Wednesday Links

Still devoting most of my energy this week to the book. I did catch Errol Morris’s latest documentary, Standard Operating Procedure, the other day and wish I had time to write in further detail about it. I think SOP may have gotten a little lost in the backlash against Iraq War docs, but it really is one of the most compelling, if unsettling, films I’ve seen in some time. A number of critics, including J. Hoberman, have argued that Morris abdicates the ethical in favor of the epistemological in his investigation of the Abu Ghraib photographs, but I think that what Morris is actually doing is investigating how our understanding of the nature photography unsettles the grounds by which we make ethical judgments. I don’t think that Morris is “letting the torturers off easily” here so much as asking why certain forms of (visible) violence are punished while others are not.

Meanwhile here are a few links:

  • The Chronicle has a short article about “YouTube star” Michael Wesch, an anthropolgy professor at Kansas State University.  I’ve written about two of Wesch’s videos, both of which very clearly tapped into the internet zeitgeist, but this time, I’m more interested in his claim that viral videos will affect politics and may have even affected the 2008 Democratic primaries. It’s an interesting argument, and while I’m generally inclined to agree, especially if we take into account the most recent Pew study on the internet and the 2008 election, I think the dialectical interplay with TV is still crucial.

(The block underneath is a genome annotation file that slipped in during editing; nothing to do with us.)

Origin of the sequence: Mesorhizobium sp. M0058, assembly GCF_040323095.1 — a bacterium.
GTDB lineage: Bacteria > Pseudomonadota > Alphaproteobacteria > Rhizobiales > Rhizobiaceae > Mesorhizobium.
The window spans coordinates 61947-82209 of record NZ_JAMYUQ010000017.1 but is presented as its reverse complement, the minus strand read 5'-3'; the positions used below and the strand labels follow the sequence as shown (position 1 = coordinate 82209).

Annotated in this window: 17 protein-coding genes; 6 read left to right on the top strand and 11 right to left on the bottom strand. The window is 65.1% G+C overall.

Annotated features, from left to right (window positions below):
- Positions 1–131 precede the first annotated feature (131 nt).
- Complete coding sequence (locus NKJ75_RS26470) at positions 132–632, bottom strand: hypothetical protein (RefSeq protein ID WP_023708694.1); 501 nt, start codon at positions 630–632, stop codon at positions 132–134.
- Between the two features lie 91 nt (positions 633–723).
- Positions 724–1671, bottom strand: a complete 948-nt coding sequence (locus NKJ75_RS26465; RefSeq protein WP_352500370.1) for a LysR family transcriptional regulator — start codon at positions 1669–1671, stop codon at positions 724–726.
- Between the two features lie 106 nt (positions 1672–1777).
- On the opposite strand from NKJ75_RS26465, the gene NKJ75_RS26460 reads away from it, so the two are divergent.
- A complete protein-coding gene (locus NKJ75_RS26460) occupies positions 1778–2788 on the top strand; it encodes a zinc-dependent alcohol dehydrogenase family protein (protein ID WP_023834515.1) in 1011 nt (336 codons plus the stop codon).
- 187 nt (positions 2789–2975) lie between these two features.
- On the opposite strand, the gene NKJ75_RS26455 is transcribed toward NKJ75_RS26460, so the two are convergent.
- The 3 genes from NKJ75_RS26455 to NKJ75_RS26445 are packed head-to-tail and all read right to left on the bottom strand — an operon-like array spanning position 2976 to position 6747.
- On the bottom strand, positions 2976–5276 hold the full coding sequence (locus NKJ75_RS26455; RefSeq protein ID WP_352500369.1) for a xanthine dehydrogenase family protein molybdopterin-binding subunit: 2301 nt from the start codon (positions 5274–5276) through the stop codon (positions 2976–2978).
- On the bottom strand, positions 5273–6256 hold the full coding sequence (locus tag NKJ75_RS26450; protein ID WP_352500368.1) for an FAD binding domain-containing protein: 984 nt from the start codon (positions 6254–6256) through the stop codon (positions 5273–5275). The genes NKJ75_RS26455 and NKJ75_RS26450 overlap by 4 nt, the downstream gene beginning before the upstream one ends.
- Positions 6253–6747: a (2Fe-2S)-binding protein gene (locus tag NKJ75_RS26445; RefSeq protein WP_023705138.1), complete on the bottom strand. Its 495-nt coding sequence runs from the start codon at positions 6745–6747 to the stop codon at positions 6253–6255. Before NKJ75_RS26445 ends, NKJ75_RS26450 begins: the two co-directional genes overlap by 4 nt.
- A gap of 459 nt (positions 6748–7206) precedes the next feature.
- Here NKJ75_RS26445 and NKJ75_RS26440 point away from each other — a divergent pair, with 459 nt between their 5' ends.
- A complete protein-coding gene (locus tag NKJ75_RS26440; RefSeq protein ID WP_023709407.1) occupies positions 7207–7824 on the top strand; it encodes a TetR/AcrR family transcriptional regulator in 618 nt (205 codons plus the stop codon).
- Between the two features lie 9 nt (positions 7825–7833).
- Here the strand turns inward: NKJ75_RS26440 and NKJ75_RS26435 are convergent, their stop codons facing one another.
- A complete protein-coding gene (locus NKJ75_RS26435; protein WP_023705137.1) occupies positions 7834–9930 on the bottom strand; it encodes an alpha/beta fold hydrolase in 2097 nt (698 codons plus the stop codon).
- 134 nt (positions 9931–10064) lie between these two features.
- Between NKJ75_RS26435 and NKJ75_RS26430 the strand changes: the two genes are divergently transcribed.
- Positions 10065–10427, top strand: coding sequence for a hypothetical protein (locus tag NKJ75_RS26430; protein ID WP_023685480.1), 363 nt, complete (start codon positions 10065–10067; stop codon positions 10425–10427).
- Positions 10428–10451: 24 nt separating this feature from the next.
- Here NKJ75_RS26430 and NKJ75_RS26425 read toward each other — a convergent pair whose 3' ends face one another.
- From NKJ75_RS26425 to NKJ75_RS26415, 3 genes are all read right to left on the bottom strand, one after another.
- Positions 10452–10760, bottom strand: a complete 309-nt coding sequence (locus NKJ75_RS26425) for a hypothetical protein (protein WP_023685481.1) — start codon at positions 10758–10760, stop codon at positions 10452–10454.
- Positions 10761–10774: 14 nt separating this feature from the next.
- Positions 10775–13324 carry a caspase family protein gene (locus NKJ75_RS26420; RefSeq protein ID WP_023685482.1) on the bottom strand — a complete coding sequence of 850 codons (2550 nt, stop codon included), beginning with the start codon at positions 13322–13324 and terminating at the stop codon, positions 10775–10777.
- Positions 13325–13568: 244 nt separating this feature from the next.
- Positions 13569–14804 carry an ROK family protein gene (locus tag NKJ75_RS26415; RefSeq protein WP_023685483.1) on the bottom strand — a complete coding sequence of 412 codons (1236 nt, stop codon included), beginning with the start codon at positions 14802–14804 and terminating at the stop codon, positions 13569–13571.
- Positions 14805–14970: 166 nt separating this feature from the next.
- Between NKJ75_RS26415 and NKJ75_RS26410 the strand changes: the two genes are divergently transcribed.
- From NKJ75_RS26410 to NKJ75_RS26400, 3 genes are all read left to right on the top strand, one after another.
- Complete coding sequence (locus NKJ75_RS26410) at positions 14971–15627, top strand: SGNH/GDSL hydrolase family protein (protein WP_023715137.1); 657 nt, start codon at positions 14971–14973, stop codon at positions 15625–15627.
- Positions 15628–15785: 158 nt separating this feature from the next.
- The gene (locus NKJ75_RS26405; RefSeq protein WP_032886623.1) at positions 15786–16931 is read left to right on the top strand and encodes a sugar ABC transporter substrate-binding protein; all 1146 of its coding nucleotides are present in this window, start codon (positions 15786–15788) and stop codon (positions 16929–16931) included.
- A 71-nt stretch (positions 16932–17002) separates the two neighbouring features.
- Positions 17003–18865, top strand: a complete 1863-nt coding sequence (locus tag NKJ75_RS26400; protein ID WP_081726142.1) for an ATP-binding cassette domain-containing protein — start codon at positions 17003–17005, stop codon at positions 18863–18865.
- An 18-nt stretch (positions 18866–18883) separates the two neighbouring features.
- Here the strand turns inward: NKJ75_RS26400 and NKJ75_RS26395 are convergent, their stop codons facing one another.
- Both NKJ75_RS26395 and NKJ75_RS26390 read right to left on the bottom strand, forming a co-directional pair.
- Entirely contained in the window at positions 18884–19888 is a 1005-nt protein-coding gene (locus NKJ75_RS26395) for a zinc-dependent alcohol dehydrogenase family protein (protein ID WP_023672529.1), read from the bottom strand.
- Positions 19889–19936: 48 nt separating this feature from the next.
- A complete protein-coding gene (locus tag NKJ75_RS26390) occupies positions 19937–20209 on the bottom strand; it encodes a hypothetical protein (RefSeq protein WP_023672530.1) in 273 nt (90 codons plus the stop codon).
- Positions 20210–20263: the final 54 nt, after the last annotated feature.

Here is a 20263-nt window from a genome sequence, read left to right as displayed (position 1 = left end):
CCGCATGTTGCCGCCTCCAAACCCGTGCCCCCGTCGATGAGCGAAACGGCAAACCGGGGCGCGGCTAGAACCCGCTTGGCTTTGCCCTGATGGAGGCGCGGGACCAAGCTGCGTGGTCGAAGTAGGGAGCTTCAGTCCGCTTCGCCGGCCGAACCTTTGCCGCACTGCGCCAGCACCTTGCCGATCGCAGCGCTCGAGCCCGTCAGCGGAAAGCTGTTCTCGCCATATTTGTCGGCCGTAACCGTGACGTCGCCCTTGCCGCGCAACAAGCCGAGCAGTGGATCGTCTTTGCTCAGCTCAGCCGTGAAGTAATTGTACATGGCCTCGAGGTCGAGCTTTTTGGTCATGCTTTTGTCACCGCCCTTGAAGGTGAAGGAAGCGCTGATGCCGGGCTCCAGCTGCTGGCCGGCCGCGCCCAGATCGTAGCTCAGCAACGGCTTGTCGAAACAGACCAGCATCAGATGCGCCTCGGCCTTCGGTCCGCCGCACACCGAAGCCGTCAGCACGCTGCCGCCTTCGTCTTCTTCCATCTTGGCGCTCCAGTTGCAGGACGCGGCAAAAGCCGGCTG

• Patrick Goldstein of the LA Times has a blog entry on Boogie Man: The Lee Atwater Story.  Atwater is, of course, one of the most successful and flamboyant political operatives of all-time, and the film’s trailer suggests that Atwater’s story is told with quite a bit of energy and style.  Boogie Man is one of the films I most regret skipping at this year’s Full Frame Fest, but I’m glad to see that it’s starting to find an audience.  Worth noting: A.J. has a post on an article by Jeffrey Ressner of Politico, arguing that he may be trying to manufacture some drama over the film’s political perspective.
  • Goldstein also has a discussion of the potential effects of a Screen Actors Guild strike, noting that of the 17 films currently in the pipeline for production that might get shut down by a strike, all of them are essentially high-concept  blockbusters.  Kind of depressing for those of us who’d like to see films made for adults.
  • Finally, it appears that I will soon be prepping for my own fifteen minutes of fame.  Sujewa will be stopping through town in a few weeks to interview me for his documentary on indie film bloggers.  Should be a lot of fun.

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